People called for Zimbabwe's president Robert Mugabe to step down during a demonstration in Harare
Harare (AFP) - President Robert Mugabe clings to office, the military is in power and the much-feared ZANU-PF party still rules -- but Zimbabweans put such issues aside Saturday to happily embrace what they hope is a new era for the country.
Many protesters welcomed the army's takeover this week that has brought 93-year-old Mugabe's previously impregnable reign to the brink of collapse.
"Just look at the crowds here... Finally we can hope to have jobs when I finish university," Tafadzwa Musarurwa, a 22-year-old social studies student at the University of Zimbabwe, who marched in the central business district, told AFP.
As a carnival atmosphere spread through the city, demonstrators swigged from beer bottles and danced in the road demanding that Mugabe accept defeat and step down.
Some laughing protesters played a song by popular local musician Oliver Mtukudzi with the lyrics: "You should accept that you are old. You are old, don't deny that."
Mugabe is the only ruler that Zimbabwe has known since independence from Britain in 1980, overseeing decades of state brutality, election rigging, corruption and economic collapse.
The country's future is uncertain, but the sudden and unexpected humiliation of a once-omnipotent leader was greeted with stunned delight.
- ' All walks of life ' -
"This is a great day for us," said Sonia Kandemiri, a veteran from Zimbabwe's independence struggle. "For 37 years we have had nothing to show for participating in the liberation war, while his family were living it large."
A key trigger for the military's dramatic intervention was Mugabe's efforts to position his extravagant wife Grace as his successor -- which prompted the army to finally turn against him.
"I am so happy people from all different walks of life and political affiliations have come together today to express their grievances in unison," said Remigio Chiguware, 41, a businessman.
"For a long time, no one was listening. National interests were not being served. That is how we got to this situation."
Until last week, even small anti-government protests had been met for decades with tear gas, rubber bullets and baton-wielding security forces.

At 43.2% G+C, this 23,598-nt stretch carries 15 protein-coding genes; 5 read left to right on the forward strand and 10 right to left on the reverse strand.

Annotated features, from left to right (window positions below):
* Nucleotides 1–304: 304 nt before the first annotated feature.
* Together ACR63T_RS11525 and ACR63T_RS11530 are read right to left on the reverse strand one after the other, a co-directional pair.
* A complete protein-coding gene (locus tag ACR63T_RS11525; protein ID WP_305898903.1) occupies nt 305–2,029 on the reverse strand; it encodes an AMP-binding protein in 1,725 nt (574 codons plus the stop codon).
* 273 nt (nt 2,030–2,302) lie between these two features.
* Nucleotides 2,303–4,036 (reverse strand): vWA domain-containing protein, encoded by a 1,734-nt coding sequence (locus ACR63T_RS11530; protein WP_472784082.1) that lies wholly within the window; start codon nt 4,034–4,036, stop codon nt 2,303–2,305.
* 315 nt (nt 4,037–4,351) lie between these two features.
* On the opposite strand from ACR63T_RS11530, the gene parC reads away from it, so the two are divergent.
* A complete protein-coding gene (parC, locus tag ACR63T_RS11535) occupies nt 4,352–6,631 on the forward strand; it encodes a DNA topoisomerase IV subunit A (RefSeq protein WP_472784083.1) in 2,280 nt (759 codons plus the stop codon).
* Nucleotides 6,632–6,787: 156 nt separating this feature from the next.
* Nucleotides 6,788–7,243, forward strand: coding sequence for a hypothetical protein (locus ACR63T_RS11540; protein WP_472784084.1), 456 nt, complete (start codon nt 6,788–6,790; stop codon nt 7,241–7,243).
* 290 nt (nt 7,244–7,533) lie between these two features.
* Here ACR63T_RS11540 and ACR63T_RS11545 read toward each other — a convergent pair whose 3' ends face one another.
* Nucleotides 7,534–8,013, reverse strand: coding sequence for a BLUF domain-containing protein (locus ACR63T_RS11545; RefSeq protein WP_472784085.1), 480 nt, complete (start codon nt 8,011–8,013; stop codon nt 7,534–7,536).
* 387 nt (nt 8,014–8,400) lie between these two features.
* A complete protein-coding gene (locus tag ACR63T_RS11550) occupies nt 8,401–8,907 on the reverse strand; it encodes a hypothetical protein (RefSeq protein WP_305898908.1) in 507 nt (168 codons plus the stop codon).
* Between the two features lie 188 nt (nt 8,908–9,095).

Anti-Mugabe activists previously risked being savagely beaten, detained or simply "disappeared" after a midnight house raid.
But the military said it backed Saturday's marches, which were peaceful.
"We are happy our soldiers stood with us, the people. They must finish the good job to make sure Mugabe goes. We have been suffering," one marcher, Baliwe Sibanda, said.
"We are so happy they freed us from the Mugabe dynasty."
- Mugabe signs, photos defaced -
Nearby a group of young men tore down a green metal street sign bearing Robert Mugabe's name and smashed it repeatedly on the road before trampling it under foot.
Others held up a framed portrait of Mugabe with his face crossed out in thick black ink.
The demonstrations appeared to have united Zimbabwe's ethnic groups, with white and Indian-origin Zimbabweans joining members of the country's Shona and Ndebele communities on the streets.
"I am glad that Mugabe is going during my lifetime. He is the source of every problem in our beautiful country," said Irene Douglas, 67, a former farmer whose land was confiscated during Mugabe's ruinous farm seizures.
Several past members of Mugabe's government including former vice president Joice Mujuru and ex-finance minister Patrick Chinamasa, who both fell out with the regime, attended the protest and were greeted with applause.
Morris Craig, a 49-year-old computer programmer who like many others brandished the Zimbabwean flag, said it was "good people are here".
"The suffering of the people must end," he said.